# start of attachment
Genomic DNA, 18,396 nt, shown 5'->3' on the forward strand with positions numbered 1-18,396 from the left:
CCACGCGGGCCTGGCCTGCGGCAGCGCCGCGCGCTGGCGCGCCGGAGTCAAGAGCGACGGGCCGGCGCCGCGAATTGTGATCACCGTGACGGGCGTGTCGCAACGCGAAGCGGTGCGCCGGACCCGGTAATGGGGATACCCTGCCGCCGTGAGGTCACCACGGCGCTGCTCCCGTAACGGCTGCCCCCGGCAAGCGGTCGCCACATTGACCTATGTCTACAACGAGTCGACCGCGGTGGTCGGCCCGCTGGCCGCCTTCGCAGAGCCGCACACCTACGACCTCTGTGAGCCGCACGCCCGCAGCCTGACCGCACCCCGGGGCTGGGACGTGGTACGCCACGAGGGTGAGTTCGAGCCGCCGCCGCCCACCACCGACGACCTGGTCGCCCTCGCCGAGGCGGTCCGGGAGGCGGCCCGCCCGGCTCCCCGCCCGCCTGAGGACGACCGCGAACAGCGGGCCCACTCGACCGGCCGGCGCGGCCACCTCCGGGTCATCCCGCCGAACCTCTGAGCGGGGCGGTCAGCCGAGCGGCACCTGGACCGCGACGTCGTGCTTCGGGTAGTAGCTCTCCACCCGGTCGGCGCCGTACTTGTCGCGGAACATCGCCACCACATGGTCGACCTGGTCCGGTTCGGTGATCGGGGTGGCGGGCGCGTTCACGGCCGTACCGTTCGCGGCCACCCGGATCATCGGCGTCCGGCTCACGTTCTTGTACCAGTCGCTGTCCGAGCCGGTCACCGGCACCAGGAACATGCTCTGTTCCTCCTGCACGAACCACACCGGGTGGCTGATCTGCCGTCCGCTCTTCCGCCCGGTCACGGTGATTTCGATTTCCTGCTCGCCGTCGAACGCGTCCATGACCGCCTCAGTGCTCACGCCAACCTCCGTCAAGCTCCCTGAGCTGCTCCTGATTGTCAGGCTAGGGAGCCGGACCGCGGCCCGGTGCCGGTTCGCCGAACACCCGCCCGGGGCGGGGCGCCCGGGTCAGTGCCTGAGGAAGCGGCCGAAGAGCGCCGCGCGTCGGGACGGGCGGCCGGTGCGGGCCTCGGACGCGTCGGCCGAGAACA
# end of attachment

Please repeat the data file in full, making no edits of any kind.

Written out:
Genomic DNA, 18,396 nt, shown 5'->3' on the forward strand with positions numbered 1-18,396 from the left:
CCACGCGGGCCTGGCCTGCGGCAGCGCCGCGCGCTGGCGCGCCGGAGTCAAGAGCGACGGGCCGGCGCCGCGAATTGTGATCACCGTGACGGGCGTGTCGCAACGCGAAGCGGTGCGCCGGACCCGGTAATGGGGATACCCTGCCGCCGTGAGGTCACCACGGCGCTGCTCCCGTAACGGCTGCCCCCGGCAAGCGGTCGCCACATTGACCTATGTCTACAACGAGTCGACCGCGGTGGTCGGCCCGCTGGCCGCCTTCGCAGAGCCGCACACCTACGACCTCTGTGAGCCGCACGCCCGCAGCCTGACCGCACCCCGGGGCTGGGACGTGGTACGCCACGAGGGTGAGTTCGAGCCGCCGCCGCCCACCACCGACGACCTGGTCGCCCTCGCCGAGGCGGTCCGGGAGGCGGCCCGCCCGGCTCCCCGCCCGCCTGAGGACGACCGCGAACAGCGGGCCCACTCGACCGGCCGGCGCGGCCACCTCCGGGTCATCCCGCCGAACCTCTGAGCGGGGCGGTCAGCCGAGCGGCACCTGGACCGCGACGTCGTGCTTCGGGTAGTAGCTCTCCACCCGGTCGGCGCCGTACTTGTCGCGGAACATCGCCACCACATGGTCGACCTGGTCCGGTTCGGTGATCGGGGTGGCGGGCGCGTTCACGGCCGTACCGTTCGCGGCCACCCGGATCATCGGCGTCCGGCTCACGTTCTTGTACCAGTCGCTGTCCGAGCCGGTCACCGGCACCAGGAACATGCTCTGTTCCTCCTGCACGAACCACACCGGGTGGCTGATCTGCCGTCCGCTCTTCCGCCCGGTCACGGTGATTTCGATTTCCTGCTCGCCGTCGAACGCGTCCATGACCGCCTCAGTGCTCACGCCAACCTCCGTCAAGCTCCCTGAGCTGCTCCTGATTGTCAGGCTAGGGAGCCGGACCGCGGCCCGGTGCCGGTTCGCCGAACACCCGCCCGGGGCGGGGCGCCCGGGTCAGTGCCTGAGGAAGCGGCCGAAGAGCGCCGCGCGTCGGGACGGGCGGCCGGTGCGGGCCTCGGACGCGTCGGCCGAGAACA